European Missile Defense and Risks of New Arms Race

The collapse of the missile defense talks and President Medvedev’s recent statement in which he warned that Russia would consider serious response measures highlighted the fact that the US and NATO switched the arms race to a new mode rather than quited it following the demise of the Soviet Union. The Western agenda behind the resumed arms race is to neutralize Russia’s nuclear deterrent and to create conditions under which an aggression against the country could be launched without fear of retaliation.As a result, the economic and political strengthening of Russia which commenced in the 2000s is seen in the West as a challenge.In fact, the US Administration perceives as a threat the existence of any sufficiently strong and independent country defying the US dictate and not bowing to the US interests. Naturally, Russia is permanently in the spotlight in this regard.

The aggressive character of the US international policies stems from profound causes, and Moscow should shed any illusions that the US would ever consent to an equal partnership with assertive Russia. There are no reasons to hope that Washington would ever abandon attempts to undermine Russia’s nuclear potential, and the whole episode around the European defense should be viewed as just one in a series of past and future similar developments.

The US persistence in building a missile shield and the resulting threat to Russia’s nuclear capabilities leave Moscow no choice but to formulate an adequate response. Essentially, the US provokes Russia to join the arms race, and it appears unlikely that Russia can adequately safeguard its national security without getting involved picking up the challenge. What Russia can and should do, however, is to avoid a replay of the unfavorable Cold-War era confrontation scenarios and the risks similar to those they engendered. Moreover, Russia can confront the US with an arms race model that would be sure to make Washington wince.

Risks Embedded in Symmetrical Responses. As long as the US continues to impose the logic of the arms race Russia is being drawn into, Moscow will be facing disadvantaging political, economic, technological, and military terms. By opting for a symmetric response, Russia would enter a risky and exhausting competition which would burden it harder than its rivals. Consequently, Russia’s imperative – in handling the missile defense problem and in formulating its wider defense policy – is to search for efficient but relatively low-cost asymmetric solutions. It should be taken into account in the context that Russia has an impressive array of ideas and designs that should help it maintain the asymmetric strategic parity with its tentative adversaries. The asymmetric measures must not be limited to the military sphere – Moscow should take synchronous and similarly asymmetric steps in the wider international politics, diplomacy, etc.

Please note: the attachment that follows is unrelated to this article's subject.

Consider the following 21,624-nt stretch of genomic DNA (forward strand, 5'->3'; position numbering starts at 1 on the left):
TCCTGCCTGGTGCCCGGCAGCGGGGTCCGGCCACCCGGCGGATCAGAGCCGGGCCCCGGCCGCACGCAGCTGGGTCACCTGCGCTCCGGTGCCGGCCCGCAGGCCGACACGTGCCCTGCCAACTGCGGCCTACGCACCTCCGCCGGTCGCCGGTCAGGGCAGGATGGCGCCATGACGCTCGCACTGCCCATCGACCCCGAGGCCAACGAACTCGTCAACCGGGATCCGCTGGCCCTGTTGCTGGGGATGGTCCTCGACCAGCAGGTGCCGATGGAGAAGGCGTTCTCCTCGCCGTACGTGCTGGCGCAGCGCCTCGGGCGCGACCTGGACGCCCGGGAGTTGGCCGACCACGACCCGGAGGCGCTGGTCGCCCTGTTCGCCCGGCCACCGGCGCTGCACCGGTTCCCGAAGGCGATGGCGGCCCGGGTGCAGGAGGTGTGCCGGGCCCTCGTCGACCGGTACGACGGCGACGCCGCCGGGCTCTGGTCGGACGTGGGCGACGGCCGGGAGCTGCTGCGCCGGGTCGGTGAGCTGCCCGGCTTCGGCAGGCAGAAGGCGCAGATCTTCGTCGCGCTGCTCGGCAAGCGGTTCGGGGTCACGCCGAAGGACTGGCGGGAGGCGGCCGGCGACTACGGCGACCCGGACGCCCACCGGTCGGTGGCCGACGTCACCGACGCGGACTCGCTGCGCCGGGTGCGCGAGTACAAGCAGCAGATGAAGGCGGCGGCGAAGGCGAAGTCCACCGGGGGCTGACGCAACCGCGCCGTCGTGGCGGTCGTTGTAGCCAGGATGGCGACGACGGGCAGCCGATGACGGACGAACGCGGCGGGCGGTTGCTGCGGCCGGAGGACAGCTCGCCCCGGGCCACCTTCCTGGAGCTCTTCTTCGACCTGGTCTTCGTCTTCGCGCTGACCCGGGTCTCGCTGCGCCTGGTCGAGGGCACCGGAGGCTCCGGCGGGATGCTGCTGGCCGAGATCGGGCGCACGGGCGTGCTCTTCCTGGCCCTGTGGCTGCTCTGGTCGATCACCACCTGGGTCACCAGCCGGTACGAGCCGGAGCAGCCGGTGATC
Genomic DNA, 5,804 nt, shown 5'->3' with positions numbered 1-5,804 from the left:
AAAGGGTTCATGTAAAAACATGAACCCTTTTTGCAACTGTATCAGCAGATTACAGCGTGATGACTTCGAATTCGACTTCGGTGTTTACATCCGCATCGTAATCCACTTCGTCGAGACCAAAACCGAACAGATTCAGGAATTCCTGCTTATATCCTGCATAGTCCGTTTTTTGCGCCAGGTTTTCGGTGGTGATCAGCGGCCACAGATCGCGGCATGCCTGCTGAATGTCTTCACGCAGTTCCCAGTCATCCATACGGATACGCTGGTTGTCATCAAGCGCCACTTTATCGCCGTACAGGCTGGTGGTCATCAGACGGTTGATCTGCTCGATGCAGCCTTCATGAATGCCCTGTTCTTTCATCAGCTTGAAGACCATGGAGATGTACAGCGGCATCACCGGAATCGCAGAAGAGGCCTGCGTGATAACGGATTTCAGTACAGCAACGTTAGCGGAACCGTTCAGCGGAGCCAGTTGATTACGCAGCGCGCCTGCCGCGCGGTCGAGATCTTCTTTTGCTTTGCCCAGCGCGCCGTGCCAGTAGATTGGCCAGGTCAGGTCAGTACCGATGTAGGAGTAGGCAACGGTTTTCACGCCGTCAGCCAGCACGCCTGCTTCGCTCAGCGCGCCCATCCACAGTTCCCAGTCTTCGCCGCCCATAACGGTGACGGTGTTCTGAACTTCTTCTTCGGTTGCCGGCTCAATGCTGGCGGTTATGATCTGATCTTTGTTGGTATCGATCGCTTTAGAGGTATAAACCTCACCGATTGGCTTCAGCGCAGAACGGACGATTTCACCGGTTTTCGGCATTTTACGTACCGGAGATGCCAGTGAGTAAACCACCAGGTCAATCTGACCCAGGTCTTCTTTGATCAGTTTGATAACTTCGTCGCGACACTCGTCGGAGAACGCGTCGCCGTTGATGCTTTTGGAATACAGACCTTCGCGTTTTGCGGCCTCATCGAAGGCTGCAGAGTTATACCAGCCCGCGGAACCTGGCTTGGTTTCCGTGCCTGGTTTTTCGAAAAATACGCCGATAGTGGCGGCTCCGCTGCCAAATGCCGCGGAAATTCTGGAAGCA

The Risk of a New Full-Scale Cold War. In all cases, Russia should avoid full-blown protracted confrontations with the West. The task is completely realistic given that Moscow adheres to reasonable deterrence policies. The epicenters of the looming arms race have drifted from West Europe closer to Russia’s frontiers – to Poland, Romania, the Czech Republic, Bulgaria, and Turkey. The importance to the “old” Europe of the energy business it is doing with Russia is a factor that will likely keep Europe fairly disunited over the arms race against Russia and likewise pursuits that might antagonize Moscow. Fostering the international anti-war movements could also be a good idea for Russia.

China is Russia’s potential ally in the arms race. No doubt, Beijing is seriously concerned over the missile defense systems deployed in Alaska and California, which are equipped with GBI interceptors, as well as in Japan and on the SM-3 interceptor-equipped US Aegis-class ships patrolling the seas in the proximity of China. China has several response options, every one of them promising huge additional military spendings to Washington. China already being among the world’s economic heavyweights, its administration naturally has to plan to upgrade the country’s defense accordingly and to be ready for some arm-wrestling with the US in the process.